by Elizabeth Trew
“Where are you, the disappeared?
Our sons and daughters who sang in the public arena?”
The mothers mill in the stricken stadium
with placard faces of missing children.
She carries the pain back to her house
her studio – her tortured chamber
to keep their presence and enter the pain of herself,
undoes her home – disfigures each thing in her room:
fills cement in the mouths
of broken wardrobes,
pulls the skin of youth
across battered tables
winds the lock of a daughter’s hair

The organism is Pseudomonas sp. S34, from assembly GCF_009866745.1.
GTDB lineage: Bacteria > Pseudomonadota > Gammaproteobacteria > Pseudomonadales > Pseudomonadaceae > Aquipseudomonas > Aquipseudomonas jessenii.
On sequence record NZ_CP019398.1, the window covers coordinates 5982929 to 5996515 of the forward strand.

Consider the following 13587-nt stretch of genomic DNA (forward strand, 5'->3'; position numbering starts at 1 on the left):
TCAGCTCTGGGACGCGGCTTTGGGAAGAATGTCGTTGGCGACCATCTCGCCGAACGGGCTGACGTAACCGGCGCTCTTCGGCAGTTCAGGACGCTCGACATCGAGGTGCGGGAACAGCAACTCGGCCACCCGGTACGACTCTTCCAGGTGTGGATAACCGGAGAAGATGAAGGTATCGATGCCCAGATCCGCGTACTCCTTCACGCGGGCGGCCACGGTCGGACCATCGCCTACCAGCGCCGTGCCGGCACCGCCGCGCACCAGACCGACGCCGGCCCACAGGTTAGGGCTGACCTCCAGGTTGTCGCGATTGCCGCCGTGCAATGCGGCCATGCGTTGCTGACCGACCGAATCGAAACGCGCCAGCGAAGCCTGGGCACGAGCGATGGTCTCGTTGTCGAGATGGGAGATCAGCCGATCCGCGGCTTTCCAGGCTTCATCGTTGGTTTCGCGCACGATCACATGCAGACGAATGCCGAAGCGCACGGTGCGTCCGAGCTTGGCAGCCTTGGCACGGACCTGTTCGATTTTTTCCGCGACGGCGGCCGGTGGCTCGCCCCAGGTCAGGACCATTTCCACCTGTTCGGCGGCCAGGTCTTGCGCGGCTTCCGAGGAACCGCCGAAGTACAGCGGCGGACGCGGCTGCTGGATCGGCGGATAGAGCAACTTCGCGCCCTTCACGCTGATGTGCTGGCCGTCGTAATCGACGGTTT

around wrists of a severed chair,
sews a web of silken hair
through the spine of a door
lets the wind invade
a daughter’s dress,
twists the iron frame
of a son’s bed.
She binds the pain so fiercely in,
waits for a clearing house of peace,
for song in the field
so she can rest.
(Unland. Sculptures by Doris Salcedo, Colombia, 1998).